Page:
بسم الله الرحمن الرحيم
Posted date: 1970-01-01 00:00:00
Objective To examine the role of psychological distress (anxiety and depression) as a potential predictor of site specific cancer mortality.
Design Pooling of individual participant data from 16 prospective cohort studies initiated 1994-2008.
Setting Nationally representative samples drawn from the health survey for England (13 studies) and the Scottish health survey (three studies).
Participants 163 363 men and women aged 16 or older at study induction, who were initially free of a cancer diagnosis, provided self reported psychological distress scores (based on the general health questionnaire, GHQ-12) and consented to health record linkage.
Main outcome measure Vital status records used to ascertain death from 16 site specific malignancies; the three Scottish studies also had information on cancer registration (incidence).
Results The studies collectively contributed an average of 9.5 years of mortality surveillance during which there were 16 267 deaths (4353 from cancer). After adjustment for age, sex, education, socioeconomic status, body mass index (BMI), and smoking and alcohol intake, and with reverse causality (by left censoring) and missing data (by imputation) taken into account, relative to people in the least distressed group (GHQ-12 score 0-6), death rates in the most distressed group (score 7-12) were consistently raised for cancer of all sites combined (multivariable adjusted hazard ratio 1.32, 95% confidence interval 1.18 to 1.48) and cancers not related to smoking (1.45, 1.23 to 1.71), as well as carcinoma of the colorectum (1.84, 1.21 to 2.78), prostate (2.42, 1.29 to 4.54), pancreas (2.76, 1.47 to 5.19), oesophagus (2.59, 1.34 to 5.00), and for leukaemia (3.86, 1.42 to 10.5). Stepwise associations across the full range of distress scores were observed for colorectal and prostate cancer.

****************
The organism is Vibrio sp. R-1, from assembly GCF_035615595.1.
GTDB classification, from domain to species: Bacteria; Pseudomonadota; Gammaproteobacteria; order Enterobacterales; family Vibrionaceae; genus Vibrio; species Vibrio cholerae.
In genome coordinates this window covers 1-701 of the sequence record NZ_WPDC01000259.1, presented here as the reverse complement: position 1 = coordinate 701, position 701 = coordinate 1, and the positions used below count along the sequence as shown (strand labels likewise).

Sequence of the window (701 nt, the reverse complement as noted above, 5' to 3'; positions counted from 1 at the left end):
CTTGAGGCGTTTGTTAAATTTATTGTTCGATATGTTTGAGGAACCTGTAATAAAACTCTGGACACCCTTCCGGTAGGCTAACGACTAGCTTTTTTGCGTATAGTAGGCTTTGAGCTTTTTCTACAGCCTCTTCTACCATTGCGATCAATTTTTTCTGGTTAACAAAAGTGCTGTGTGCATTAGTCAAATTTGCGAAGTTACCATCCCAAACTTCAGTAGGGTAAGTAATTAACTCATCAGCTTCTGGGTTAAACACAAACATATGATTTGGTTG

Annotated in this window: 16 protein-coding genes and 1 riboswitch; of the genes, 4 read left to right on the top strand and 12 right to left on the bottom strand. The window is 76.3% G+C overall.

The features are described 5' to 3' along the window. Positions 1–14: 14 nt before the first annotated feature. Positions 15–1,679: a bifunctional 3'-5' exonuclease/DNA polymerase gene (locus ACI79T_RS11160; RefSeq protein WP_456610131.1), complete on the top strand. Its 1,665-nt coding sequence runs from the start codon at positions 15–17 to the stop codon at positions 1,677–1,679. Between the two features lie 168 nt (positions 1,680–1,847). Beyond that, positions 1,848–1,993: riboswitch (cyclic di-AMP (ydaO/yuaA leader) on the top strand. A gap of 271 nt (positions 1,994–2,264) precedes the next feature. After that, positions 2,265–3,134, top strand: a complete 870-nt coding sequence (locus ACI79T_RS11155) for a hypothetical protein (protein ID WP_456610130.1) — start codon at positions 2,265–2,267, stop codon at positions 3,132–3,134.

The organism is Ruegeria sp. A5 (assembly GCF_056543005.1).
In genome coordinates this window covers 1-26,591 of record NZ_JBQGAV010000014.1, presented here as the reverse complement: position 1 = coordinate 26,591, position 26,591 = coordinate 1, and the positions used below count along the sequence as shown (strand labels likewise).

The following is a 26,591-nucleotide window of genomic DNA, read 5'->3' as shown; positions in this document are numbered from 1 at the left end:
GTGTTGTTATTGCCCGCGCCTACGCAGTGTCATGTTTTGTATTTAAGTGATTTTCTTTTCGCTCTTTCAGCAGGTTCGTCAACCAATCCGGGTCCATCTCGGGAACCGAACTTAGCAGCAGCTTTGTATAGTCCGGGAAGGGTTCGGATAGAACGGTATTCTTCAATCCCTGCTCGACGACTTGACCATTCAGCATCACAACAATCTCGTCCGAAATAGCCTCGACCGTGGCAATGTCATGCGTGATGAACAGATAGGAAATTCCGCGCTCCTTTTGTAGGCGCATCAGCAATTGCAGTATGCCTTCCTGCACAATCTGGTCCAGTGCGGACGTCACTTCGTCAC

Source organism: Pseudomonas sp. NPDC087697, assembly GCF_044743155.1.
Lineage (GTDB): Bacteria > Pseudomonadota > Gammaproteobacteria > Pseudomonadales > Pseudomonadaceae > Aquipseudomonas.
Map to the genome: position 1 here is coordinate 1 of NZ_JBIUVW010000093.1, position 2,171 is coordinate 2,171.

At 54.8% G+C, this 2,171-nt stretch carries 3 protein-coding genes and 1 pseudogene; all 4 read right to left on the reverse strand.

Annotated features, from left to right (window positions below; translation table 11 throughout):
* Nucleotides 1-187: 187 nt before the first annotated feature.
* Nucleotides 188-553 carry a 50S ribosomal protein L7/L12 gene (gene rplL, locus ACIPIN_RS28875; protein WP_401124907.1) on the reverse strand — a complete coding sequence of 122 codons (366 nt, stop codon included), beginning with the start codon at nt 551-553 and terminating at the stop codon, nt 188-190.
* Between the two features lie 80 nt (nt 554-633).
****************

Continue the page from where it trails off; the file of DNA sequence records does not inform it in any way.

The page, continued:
Conclusion This study contributes to the growing evidence that psychological distress might have some predictive capacity for selected cancer presentations, in addition to other somatic diseases.
Although the notion of a link between mental health and physical health was first advanced centuries ago,1 the discovery of pathogenic causes for many diseases led to an extended period of quiescence in this field. In recent decades, most research has been conducted in the context of cardiovascular disease, with growing evidence implicating the psychological factors of psychosocial stress,2 cognitive function,3 and selected personality types (particularly neuroticism and conscientiousness)4 as potentially having roles at various stages of the disease process, including acting as predictive factors, markers of undiagnosed pathology, triggers of clinical events in individuals with subclinical disease, or a consequence of diagnosed somatic disease.5
The predictive capacity of a further psychological factor—psychological distress (symptoms of depression and anxiety)—in the development of cardiovascular disease has also been explored, with meta-analyses showing positive relations with risk of coronary heart disease6 and stroke.78 Like cardiovascular disease, cancer is a major cause of death and morbidity,9 yet few studies have examined its links with distress. Various mechanisms have been implicated in linking psychological distress with cancer. Recurrent exposure to emotional distress could diminish natural killer cell function, which has been implicated in tumour cell control.10 Of particular relevance to hormone related cancers is the suggestion that symptoms of depression could lead to dysregulation of the hypothalamic pituitary adrenal (HPA) axis, increase cortisol concentrations and immunological and inflammatory responses, and inhibit DNA repair, so unfavourably impacting on multiple cancer defence processes.11 With there also being evidence that, relative to their non-distressed counterparts, people with distress symptoms are more likely to smoke, be sedentary, have an unfavourable diet, and become obese, distress could also increase the likelihood of cancer indirectly through these lifestyle related risk factors.12